What Causes Pallor (Paleness)?

By Zina Semenovskaya, MD
Medically reviewed checkmarkMedically reviewed
July 22, 2022

You may have noticed that sometimes your skin gets a bit more pale than usual.

If you have a darker skin tone, you may appear ashen, and for people with lighter skin tones, the face can look quite pale or even a bit yellow.

This sickly pale coloring, also called pallor, can be due to many reasons and causes, and many of them are temporary and treatable. 

This article will explore what pallor is and its leading causes.

We will also look at possible treatments and other symptoms to watch out for, and then discuss when to seek medical attention.

What Is Pallor (Paleness)?

An unusual loss of color, or paleness, in the skin (e.g., the face) is known as pallor.

If you notice that your natural coloring or normal complexion is lighter than usual, you may be experiencing pallor.

In many cases, pallor lasts for just a short amount of time. 

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Pallor (paleness) occurs when the supply of blood is decreased to an area of skin, most commonly the face.

Pallor can look different depending on a person’s regular skin tone and can be more obvious in people with lighter skin colors. 

Some common causes of pallor include:


Anemia affects more than 3 million people in the country.

It is a common blood condition caused by having a low red blood cell count.

A lower than normal red blood cell count leads to not enough oxygen being circulated across the body, leaving the affected person feeling tired, dizzy, and pale.

Apart from pallor, other symptoms of anemia to watch out for include cold hands and feet, shortness of breath, chronic fatigue, headaches, and an irregular heartbeat. 


This condition occurs when a bluish-purple hue appears on the skin and can be most often noticed in the lips, eyes, earlobes, and nails.

Cyanosis occurs when less oxygen is bound to the hemoglobin of red blood cells.

Many times, pallor with cyanosis occurs due to an accompanying underlying condition and will also cause other symptoms such as fatigue, difficulty in breathing, pain or numbness in the fingers and toes, and coughing or wheezing.

Such cyanosis can be a medical emergency in some cases, so see a doctor right away if you notice a blue discoloration.

Shock, stress, and anxiety

You may notice that when you suddenly get shocked or frightened, your body goes pale, and you may even faint suddenly.

The emotional distress from a shocking event or series of events can cause the blood to suddenly drain from an area of your body or can lead to a drop in blood sugar.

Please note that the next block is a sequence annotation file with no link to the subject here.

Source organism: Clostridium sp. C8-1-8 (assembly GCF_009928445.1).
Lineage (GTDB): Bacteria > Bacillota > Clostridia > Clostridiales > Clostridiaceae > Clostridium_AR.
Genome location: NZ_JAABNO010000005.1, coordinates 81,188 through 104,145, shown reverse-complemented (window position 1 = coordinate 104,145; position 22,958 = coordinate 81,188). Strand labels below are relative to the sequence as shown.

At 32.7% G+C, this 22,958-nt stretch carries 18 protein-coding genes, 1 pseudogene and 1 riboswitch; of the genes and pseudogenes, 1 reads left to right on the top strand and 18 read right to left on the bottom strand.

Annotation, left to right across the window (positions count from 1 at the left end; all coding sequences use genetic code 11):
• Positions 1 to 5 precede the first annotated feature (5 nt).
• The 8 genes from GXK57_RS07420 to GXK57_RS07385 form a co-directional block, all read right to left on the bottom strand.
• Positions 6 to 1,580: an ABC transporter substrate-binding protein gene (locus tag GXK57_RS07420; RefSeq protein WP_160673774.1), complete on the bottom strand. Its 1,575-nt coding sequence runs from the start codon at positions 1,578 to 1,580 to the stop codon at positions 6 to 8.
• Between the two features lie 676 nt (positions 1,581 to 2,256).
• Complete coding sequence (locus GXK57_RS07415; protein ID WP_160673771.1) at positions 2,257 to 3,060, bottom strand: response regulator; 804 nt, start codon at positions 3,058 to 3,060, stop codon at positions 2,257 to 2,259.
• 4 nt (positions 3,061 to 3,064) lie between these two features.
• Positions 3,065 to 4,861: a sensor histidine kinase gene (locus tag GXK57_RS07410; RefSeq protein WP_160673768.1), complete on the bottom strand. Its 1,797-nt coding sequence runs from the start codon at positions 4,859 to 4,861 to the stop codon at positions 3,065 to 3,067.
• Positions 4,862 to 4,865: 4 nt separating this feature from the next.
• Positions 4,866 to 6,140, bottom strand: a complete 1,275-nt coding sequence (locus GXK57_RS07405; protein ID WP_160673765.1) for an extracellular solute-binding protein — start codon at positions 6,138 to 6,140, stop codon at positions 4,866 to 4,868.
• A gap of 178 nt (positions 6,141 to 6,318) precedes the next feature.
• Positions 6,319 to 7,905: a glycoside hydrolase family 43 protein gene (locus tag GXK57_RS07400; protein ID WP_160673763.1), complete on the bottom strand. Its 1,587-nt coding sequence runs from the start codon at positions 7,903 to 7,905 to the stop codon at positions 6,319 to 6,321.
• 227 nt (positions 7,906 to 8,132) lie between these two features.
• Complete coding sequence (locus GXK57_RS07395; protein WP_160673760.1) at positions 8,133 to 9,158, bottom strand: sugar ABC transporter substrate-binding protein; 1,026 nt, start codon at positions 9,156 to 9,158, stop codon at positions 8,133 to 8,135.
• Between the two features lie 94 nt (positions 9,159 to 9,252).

This can also happen when your body is suddenly exposed to extreme cold, leading to pallor from decreased blood flow to the skin.


Each cause of pallor will have its own treatment.

A medical professional will advise you on the best possible route to take after a thorough examination and diagnosis.

If you are experiencing pallor (paleness) for a short amount of time, you can keep it under control by:

  • Consuming a diet that is rich in vitamins B, C, and D, iron, protein, and fiber: If you are experiencing pallor due to a vitamin deficiency, a medical professional will be able to run some tests to identify this. Your healthcare provider will also prescribe the right supplements to counter pallor and other symptoms. It is also important to keep your body hydrated by drinking plenty of water throughout the day.
  • Getting plenty of rest: If you are experiencing pallor due to sudden shock or stress, take precautions to ease your body and mind after traumatic situations. Many people experience pallor when they hear sudden frightening news or if they witness a traumatic event. Consider speaking to a medical professional to learn techniques for managing panic attacks and stress and get appropriate medication if needed.
  • Taking the proper medication: If you have a chronic ailment or long-term medical condition, it is imperative that you follow your doctor’s advice and take your required dose of medication. This applies even if you start feeling better or if symptoms subside. Do not suddenly stop or change your medication without consulting a healthcare professional. 
  • Encouraging healthy blood circulation: Avoid sitting or standing in sedentary positions for long periods of time. Lead a healthy lifestyle by exercising regularly, avoiding smoking and tobacco, and limiting the intake of alcohol. Keep your feet and hands warm in extremely cold weather, and keep them cool in very hot temperatures. Wear clothing that promotes blood circulation at all times. 

It is important to remember that these treatments for pallor will not work for everyone and for all conditions of pallor.

Seek professional medical help for accurate treatments for each cause.